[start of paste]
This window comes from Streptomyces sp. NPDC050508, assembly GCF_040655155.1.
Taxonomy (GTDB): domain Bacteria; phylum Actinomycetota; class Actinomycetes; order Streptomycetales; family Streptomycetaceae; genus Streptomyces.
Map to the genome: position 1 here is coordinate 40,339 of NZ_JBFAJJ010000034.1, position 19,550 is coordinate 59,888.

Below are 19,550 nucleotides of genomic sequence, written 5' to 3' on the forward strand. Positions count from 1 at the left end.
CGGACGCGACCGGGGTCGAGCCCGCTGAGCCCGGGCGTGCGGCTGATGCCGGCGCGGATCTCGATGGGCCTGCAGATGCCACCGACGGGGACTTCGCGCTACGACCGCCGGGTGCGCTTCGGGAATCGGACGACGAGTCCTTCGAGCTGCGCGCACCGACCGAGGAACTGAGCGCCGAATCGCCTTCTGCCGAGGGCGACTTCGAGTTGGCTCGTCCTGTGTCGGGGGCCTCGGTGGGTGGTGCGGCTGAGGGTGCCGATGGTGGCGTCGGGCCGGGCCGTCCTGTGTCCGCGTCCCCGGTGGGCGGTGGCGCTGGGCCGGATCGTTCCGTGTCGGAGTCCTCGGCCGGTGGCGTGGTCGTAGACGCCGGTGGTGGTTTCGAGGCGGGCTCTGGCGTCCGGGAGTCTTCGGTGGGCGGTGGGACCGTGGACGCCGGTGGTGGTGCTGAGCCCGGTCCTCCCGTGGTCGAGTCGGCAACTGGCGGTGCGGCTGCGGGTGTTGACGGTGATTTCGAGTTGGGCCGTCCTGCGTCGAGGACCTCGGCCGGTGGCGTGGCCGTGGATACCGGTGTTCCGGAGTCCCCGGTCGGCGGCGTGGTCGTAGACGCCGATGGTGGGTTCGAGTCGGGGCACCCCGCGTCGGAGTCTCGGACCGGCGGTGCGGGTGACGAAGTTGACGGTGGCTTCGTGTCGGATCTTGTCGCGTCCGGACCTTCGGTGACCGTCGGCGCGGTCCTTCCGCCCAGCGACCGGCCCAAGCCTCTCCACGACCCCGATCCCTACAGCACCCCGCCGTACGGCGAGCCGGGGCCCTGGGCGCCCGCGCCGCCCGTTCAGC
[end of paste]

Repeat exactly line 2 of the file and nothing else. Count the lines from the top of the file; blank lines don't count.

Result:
Taxonomy (GTDB): domain Bacteria; phylum Actinomycetota; class Actinomycetes; order Streptomycetales; family Streptomycetaceae; genus Streptomyces.